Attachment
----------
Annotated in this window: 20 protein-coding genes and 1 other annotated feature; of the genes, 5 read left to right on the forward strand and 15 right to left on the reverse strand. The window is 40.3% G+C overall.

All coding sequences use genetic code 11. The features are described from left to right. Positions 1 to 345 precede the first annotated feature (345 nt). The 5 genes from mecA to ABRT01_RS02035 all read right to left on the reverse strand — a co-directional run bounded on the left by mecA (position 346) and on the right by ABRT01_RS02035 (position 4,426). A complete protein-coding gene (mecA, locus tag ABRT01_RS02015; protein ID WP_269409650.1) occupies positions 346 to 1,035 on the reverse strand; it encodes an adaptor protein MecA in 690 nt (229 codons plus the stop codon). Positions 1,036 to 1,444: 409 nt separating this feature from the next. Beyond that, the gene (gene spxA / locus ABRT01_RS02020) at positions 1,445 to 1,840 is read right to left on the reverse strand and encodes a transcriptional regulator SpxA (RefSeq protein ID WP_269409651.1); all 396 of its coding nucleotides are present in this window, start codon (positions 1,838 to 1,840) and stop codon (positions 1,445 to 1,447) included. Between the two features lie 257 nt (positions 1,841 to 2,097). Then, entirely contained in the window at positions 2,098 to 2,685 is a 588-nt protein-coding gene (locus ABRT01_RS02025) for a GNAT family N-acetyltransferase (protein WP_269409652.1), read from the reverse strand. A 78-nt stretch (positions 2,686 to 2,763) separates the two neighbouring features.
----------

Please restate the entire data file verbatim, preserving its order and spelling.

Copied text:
Annotated in this window: 20 protein-coding genes and 1 other annotated feature; of the genes, 5 read left to right on the forward strand and 15 right to left on the reverse strand. The window is 40.3% G+C overall.

All coding sequences use genetic code 11. The features are described from left to right. Positions 1 to 345 precede the first annotated feature (345 nt). The 5 genes from mecA to ABRT01_RS02035 all read right to left on the reverse strand — a co-directional run bounded on the left by mecA (position 346) and on the right by ABRT01_RS02035 (position 4,426). A complete protein-coding gene (mecA, locus tag ABRT01_RS02015; protein ID WP_269409650.1) occupies positions 346 to 1,035 on the reverse strand; it encodes an adaptor protein MecA in 690 nt (229 codons plus the stop codon). Positions 1,036 to 1,444: 409 nt separating this feature from the next. Beyond that, the gene (gene spxA / locus ABRT01_RS02020) at positions 1,445 to 1,840 is read right to left on the reverse strand and encodes a transcriptional regulator SpxA (RefSeq protein ID WP_269409651.1); all 396 of its coding nucleotides are present in this window, start codon (positions 1,838 to 1,840) and stop codon (positions 1,445 to 1,447) included. Between the two features lie 257 nt (positions 1,841 to 2,097). Then, entirely contained in the window at positions 2,098 to 2,685 is a 588-nt protein-coding gene (locus ABRT01_RS02025) for a GNAT family N-acetyltransferase (protein WP_269409652.1), read from the reverse strand. A 78-nt stretch (positions 2,686 to 2,763) separates the two neighbouring features.